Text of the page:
Witchcraft was a genuine concern for colonial Virginians. The colony’s English settlers brought with them a strong belief in the devil’s power and his presence in the New World. This belief was first manifested in the Jamestown colonists’ early perceptions of the Virginia Indians, whom they believed to be devil worshippers. After 1622, some colonists began to accuse one another of practicing witchcraft. Though witchcraft cases in Virginia were less common and the sentences less severe than the more famous witch trials of Salem, in the Massachusetts Bay Colony, evidence exists that about two dozen such trials took place in Virginia between 1626 and 1730. They ranged from civil defamation suits to criminal accusations. The most famous of these was the trial of Grace Sherwood of Princess Anne County, in which the judges determined her guilt by administering a water test. Records indicate that the last witchcraft trial in the mainland colonies took place in Virginia in 1730; five years later, Parliament repealed the Witchcraft Act of 1604, the statute under which British American colonists prosecuted accused witches. Since then, witchcraft has been largely forgotten as an aspect of life in colonial Virginia.
Author: Monica C. Witkowski
Grace Sherwood (ca. 1660–1740)
Grace Sherwood was the defendant in colonial Virginia‘s most notorious witch trial, which took place in Princess Anne County in 1706. Sherwood was rumored to be a witch as early as 1698, when she and her husband sued their neighbors for defamation and slander. They lost their cases, and in 1705 another neighbor pressed criminal charges of witchcraft against Grace Sherwood. She was subjected to a water test in which the accused is bound, thrown into a body of water (in this case, the Lynnhaven River), and found guilty if he or she floats. Sherwood floated, but instead of sentencing her to death, the justices jailed her and ordered a re-trial. Whether a second trial occurred is not known. By 1714, Sherwood had been released from prison and returned to her home in Pungo, where she died in 1740.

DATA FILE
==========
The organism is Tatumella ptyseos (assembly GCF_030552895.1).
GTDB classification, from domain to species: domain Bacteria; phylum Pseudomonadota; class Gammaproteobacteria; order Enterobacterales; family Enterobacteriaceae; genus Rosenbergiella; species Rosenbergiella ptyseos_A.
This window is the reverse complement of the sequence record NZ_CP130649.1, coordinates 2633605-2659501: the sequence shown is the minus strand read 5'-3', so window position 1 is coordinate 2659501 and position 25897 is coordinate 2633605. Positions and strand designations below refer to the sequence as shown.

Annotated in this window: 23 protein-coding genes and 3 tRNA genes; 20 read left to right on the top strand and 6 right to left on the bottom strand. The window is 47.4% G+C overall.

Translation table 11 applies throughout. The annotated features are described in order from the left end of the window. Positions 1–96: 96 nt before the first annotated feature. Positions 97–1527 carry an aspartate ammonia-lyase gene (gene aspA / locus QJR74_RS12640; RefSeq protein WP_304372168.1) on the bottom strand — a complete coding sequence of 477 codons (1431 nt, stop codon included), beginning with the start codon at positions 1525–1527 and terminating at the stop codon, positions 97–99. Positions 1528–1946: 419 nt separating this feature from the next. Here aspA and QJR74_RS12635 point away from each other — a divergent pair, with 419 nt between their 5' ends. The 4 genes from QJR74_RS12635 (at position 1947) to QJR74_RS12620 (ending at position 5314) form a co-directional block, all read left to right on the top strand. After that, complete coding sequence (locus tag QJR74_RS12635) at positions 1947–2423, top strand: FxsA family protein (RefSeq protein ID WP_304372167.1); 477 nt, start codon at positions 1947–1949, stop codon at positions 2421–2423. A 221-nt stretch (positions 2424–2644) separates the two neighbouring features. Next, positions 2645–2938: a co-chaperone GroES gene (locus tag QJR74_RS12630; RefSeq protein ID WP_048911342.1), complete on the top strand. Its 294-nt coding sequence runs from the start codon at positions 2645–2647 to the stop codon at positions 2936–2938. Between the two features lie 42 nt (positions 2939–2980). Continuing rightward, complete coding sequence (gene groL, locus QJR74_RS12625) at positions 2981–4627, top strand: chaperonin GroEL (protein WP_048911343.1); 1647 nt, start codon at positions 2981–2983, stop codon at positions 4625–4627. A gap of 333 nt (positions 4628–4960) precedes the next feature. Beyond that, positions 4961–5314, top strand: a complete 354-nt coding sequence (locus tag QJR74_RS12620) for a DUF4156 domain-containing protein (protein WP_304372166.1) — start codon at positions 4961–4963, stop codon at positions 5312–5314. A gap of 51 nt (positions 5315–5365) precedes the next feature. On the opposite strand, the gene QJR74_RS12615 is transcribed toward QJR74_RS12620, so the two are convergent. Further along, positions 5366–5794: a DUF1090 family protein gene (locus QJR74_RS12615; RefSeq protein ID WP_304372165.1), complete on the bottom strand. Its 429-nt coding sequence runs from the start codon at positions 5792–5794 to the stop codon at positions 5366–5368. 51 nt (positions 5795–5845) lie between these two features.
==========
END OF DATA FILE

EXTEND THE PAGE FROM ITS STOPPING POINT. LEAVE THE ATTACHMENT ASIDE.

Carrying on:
Margaret Brent (ca. 1601–1671)
Margaret Brent was one of the earliest residents of Westmoreland County, where she owned a sizable estate named Peace plantation and helped to establish Virginia’s first Roman Catholic community. Brent, who never married, migrated to Virginia from Maryland with two of her siblings about 1651. In Maryland Brent handled her own business affairs and acted as attorney for herself and other settlers. She is best known for asking for two votes in the Maryland General Assembly—one as a landowner, and the other as the legal representative of Cecil Calvert, second baron Baltimore and proprietor of the colony. In the latter role, she had preserved his political power by settling the payments of mercenary soldiers from Maryland and Virginia after Ingle’s Rebellion (1645). Brent’s request was denied. After Lord Baltimore expressed his displeasure with her behavior and that of her brother, Giles Brent, the Brents moved to Virginia. At the time of her death in 1671, Margaret Brent and her siblings held about 10,000 acres of property.